Issue date
23 Feb 2015

date: 20 February 2015
embargo: 00.01hrs Monday 23 February 2015


Over half of jobs in parts of the West Midlands pay less than the living wage

In some parts of the West Midlands more than half of jobs are paying less than the living wage, the TUC reveals today (Monday) at the start of the second week of the TUC’s Fair Pay Fortnight.

TUC analysis of official figures from the House of Commons Library shows that nationally one in five jobs pays under the living wage – currently set at £9.15 in London and £7.85 across the rest of Britain. Across the country, more than five million people get paid less than the living wage.

Birmingham Northfield not only tops the list of living wage blackspots in the West Midlands, but it also tops the national list – with 53.4 per cent of the jobs based there paying less than the living wage. This is followed by West Bromwich East (36.9 per cent), Stoke-on-Trent North (36.6 per cent), Birmingham Yardley (35.6 per cent) and Staffordshire Moorlands (34.4 per cent).

For working women the picture is even bleaker. In Birmingham Northfield a staggering 63.1 per cent of jobs pay less than the living wage, followed by Staffordshire Moorlands (45.5 per cent), Birmingham Yardley (45 per cent), North Herefordshire (44.2 per cent) and Wolverhampton South West (43.8 per cent).

In some parts of the West Midlands there are higher paying areas where workers fare much better. Just 13.1 per cent of jobs in Birmingham Edgbaston pay less than the living wage, followed by Wolverhampton North East (15 per cent) and Kenilworth and Southam (15.1 per cent).

Midlands TUC Regional Secretary Lee Barron said: “Extending the living wage is a vital step towards tackling the growing problem of in-work poverty in parts of the West Midlands – and Britain as a whole.

“Working families have experienced the biggest squeeze on their living standards since Victorian times, and these living wage figures show that women are disproportionately affected. Pay has been squeezed at all levels below the boardroom, and the government’s mantra about ‘making work pay’ is completely out of touch with reality.

“The number of living wage employers is growing rapidly and unions are playing their part in encouraging more employers to sign up and pay it. But we need to see a far wider commitment to pay the living wage from government, employers and modern wages councils – to drive up productivity and set higher minimum rates in industries where employers can afford to pay their staff more.”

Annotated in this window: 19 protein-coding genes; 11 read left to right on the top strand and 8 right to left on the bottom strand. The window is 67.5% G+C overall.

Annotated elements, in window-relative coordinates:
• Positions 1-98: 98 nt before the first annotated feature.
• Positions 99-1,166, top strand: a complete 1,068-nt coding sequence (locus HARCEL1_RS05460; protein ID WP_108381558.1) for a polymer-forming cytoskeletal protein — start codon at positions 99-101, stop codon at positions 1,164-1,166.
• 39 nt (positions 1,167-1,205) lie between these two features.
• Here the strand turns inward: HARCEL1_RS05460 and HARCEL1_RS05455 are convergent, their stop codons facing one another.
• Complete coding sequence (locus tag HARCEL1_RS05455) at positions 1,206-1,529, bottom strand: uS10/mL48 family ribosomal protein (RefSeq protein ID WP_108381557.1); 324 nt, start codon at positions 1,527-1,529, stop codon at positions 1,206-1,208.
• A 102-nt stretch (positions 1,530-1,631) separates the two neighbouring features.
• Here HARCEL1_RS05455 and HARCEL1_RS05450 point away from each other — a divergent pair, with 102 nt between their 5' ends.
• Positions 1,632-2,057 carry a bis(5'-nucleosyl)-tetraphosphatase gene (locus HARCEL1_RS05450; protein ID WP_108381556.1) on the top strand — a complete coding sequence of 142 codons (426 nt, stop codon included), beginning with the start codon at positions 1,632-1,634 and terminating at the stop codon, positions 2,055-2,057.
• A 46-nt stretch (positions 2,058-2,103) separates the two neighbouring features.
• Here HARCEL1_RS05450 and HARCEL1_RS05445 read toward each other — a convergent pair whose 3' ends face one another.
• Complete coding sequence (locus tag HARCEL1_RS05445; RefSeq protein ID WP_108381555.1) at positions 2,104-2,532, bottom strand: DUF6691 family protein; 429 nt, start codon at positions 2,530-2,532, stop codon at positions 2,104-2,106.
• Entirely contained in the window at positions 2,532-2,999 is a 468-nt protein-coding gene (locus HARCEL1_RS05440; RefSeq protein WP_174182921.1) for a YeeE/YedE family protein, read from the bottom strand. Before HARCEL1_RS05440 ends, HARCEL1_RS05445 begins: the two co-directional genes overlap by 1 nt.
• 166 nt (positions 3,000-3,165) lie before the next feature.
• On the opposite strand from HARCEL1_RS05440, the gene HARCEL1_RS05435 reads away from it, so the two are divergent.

NOTES TO EDITORS:


Top five West Midlands living wage blackspots (men and women)

Parliamentary constituency Percentage of employees paid less than the living wage
1 Birmingham Northfield 53.4%
2 West Bromwich East 36.9%
3 Stoke-on-Trent North 36.6%
4 Birmingham Yardley 35.6%
5 Staffordshire Moorlands 34.4%

Top five West Midlands living wage brightspots (men and women)
 Parliamentary constituency Percentage of employees paid less than the living wage
1 Birmingham Edgbaston 13.1%
2 Wolverhampton North East 15.0%
3 Kenilworth and Southam 15.1%
4 Coventry South 15.7%
5 Stoke-on-Trent Central 15.8%

Top five West Midlands living wage blackspots (women)
 Parliamentary constituency Percentage of women paid less than the living wage
1 Birmingham Northfield 63.1%
2 Staffordshire Moorlands 45.5%
3 Birmingham Yardley 45.0%
4 North Herefordshire 44.2%
5 Wolverhampton South West 43.8%

Top five West Midlands living wage brightspots (women)
 Parliamentary constituency Percentage of women paid less than the living wage
1 Birmingham Edgbaston 15.6%
2 Coventry North East 16.4%
3 Birmingham Ladywood 17.9%
4 Stoke-on-Trent Central 18.5%
5 Dudley North 19.5%


House of Commons Library figures, based on data from the Office for National Statistics


- The full analysis of who is paid under the living wage by constituency and local authority is available through the Office for National Statistics/House of Commons: Percentage of employee jobs with hourly pay excluding overtime below the living wage by region and parliamentary constituency (place of work), UK, April 2013 and 2014
- The TUC is organising Fair Pay Fortnight 2015 between Monday 16 February and Sunday 1 March. The Fortnight is part of the TUC’s Britain Needs a Pay Rise campaign and will feature a series of events across England and Wales to raise awareness about low pay, pay inequality and the need for higher pay settlements in the public and private sector. For more information please visit www.fairpayfortnight.org
- All TUC press releases can be found at www.tuc.org.uk
- Follow the TUC on Twitter: @tucnews

Contacts:
Media enquiries:
Rob Johnston T: 0121 236 4454  M: 07879 497291  E: [email protected]
Lee Barron T: 0121 236 4454 M: 07919 102472 E: [email protected]